An Emulator For OBP, The Spaceflight Computer From The 1960s

[David Given] frequently dives into retrocomputing, and we don’t just mean he refurbishes old computers. We mean things like creating a simulator and assembler for the OBP spaceflight computer, which was used in the OAO-3 Copernicus space telescope, pictured above. Far from being a niche and forgotten piece of technology, the On-Board Processor (OBP) was used in several spacecraft and succeeded by the Advanced On-board Processor (AOP), which in turn led to the NASA Standard Spaceflight Computer (NSSC-1), used in the Hubble Space Telescope. The OBP was also created entirely from NOR gates, which is pretty neat.

One thing [David] learned in the process is that while this vintage piece of design has its idiosyncrasies, in general, the architecture has many useful features and is pleasant to work with. It is a bit slow, however. It runs at a mere 250 kHz and many instructions take several cycles to complete.

Sample of the natural-language-looking programming syntax for the assembler. (Example from page 68 of the instruction set manual for the OBP.)

One curious thing about the original assembler was documentation showing it was intended to be programmed in a natural-language-looking syntax, of which an example is shown here. To process this, the assembler simply mapped key phrases to specific assembly instructions. As [David] points out, this is an idea that seems to come and go (and indeed the OBP’s successor AOP makes no mention whatsoever of it, so clearly it “went”.) Since a programmer must adhere to a very rigid syntax and structure anyway to make anything work, one might as well just skip dealing with it and write assembly instructions directly, which at least have the benefit of being utterly unambiguous.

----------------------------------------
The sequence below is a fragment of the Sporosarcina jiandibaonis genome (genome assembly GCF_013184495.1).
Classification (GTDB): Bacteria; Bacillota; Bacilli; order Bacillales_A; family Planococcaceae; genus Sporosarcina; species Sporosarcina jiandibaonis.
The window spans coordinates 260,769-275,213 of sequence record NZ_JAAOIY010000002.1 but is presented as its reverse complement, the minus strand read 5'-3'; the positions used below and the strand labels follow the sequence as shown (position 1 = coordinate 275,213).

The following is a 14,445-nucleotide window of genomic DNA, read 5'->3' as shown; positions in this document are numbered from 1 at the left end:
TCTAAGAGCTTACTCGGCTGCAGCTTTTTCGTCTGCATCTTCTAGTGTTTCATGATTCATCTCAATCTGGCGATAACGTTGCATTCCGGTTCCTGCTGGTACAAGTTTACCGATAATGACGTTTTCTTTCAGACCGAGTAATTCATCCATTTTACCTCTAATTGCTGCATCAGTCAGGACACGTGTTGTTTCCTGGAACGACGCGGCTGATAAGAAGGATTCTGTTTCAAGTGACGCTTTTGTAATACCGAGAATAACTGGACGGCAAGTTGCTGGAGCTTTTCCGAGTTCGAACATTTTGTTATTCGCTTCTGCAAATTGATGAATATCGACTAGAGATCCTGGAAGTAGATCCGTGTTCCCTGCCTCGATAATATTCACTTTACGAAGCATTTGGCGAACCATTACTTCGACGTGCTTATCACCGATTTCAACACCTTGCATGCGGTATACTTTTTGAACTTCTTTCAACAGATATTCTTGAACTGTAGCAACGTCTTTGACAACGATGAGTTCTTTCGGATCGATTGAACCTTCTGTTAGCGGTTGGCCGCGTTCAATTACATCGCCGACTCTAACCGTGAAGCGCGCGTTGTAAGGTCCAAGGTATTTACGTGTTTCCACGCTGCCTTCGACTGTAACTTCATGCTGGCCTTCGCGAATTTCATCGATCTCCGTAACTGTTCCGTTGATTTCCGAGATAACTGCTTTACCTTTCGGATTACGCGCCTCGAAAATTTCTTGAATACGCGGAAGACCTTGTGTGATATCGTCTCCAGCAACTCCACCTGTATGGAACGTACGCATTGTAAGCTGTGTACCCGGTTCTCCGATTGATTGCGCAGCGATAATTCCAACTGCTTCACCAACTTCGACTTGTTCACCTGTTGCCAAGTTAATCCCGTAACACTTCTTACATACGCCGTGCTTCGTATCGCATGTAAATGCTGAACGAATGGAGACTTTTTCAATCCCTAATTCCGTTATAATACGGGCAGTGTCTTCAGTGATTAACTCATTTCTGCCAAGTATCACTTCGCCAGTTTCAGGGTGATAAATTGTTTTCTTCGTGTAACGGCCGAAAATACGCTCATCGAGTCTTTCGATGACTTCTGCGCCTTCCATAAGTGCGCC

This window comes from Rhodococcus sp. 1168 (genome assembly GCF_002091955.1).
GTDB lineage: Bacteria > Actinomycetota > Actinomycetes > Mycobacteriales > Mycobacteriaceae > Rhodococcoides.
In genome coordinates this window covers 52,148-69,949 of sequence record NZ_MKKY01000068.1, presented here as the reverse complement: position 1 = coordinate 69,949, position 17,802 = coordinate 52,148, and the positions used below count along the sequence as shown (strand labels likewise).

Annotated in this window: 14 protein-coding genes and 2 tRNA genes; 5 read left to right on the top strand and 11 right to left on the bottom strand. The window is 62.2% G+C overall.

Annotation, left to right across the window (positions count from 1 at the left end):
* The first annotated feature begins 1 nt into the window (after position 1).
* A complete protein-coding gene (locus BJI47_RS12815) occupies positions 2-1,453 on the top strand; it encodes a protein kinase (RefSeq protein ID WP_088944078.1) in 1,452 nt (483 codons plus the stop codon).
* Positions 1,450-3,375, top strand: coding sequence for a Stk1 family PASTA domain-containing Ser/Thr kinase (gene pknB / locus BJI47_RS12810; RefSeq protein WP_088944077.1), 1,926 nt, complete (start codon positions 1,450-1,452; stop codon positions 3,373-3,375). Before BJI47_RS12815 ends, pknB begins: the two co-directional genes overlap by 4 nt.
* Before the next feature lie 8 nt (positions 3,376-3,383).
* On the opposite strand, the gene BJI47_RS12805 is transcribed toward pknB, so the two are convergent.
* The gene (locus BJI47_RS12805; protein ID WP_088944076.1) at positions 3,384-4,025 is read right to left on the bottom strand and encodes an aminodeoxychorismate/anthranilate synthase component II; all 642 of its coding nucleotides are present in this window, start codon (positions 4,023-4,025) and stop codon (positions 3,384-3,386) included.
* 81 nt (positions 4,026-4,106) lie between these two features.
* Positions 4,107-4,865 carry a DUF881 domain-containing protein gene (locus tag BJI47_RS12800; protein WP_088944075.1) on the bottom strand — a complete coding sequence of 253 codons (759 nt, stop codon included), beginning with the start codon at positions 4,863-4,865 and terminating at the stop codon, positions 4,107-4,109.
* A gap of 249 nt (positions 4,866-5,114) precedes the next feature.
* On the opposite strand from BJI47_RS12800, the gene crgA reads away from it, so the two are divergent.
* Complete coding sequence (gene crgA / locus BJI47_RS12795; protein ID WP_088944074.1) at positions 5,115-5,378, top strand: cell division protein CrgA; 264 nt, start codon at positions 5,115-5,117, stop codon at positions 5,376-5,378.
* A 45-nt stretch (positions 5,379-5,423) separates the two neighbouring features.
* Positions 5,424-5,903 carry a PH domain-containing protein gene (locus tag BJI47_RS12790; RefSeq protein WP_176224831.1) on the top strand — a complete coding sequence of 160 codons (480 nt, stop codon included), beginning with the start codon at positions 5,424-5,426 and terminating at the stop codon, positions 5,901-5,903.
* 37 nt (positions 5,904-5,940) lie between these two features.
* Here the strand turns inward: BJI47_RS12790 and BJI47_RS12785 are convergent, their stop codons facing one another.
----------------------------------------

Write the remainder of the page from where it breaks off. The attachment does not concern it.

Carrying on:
We’re not sure who’s up to this level of detail, but embedded below is a video of [David] coding the assembler and OBP emulator, just in case anyone has both an insatiable vintage thirst and a spare eight-and-a-half hours. If you’d prefer just the files, check out the project’s GitHub repository.

9 thoughts on “An Emulator For OBP, The Spaceflight Computer From The 1960s

  1. I wish I had 8 hours to watch this all the way through. Having skimmed a bit, I’m super impressed by the presenter’s hold stuff in his head, and talk cogently about it as he codes. Very impressive and fascinating stuff.

  2. So the OBP was the first version, which was then overhauled to make the AOP (used in several other spacecraft), which was then overhauled _again_ to make the Nasa Standard Spaceflight Computer, or NSSC. It was the Hubble Space Telescope’s NSSC which caused the drama a few months ago and was the reason why I wrote this.

    If anyone has any reference material for the NSSC’s instruction set, I’d love to tackle that, and possibly do a compiler backend for it.

    1. I wonder if there is a way to bridge all the coding into one functional language. Like how a raspberry pi b1 can communicate with the pi 400. I know the language t8 Sam coding wise but there’s got to be a way to make a coding language that understands each overhaul of the system.

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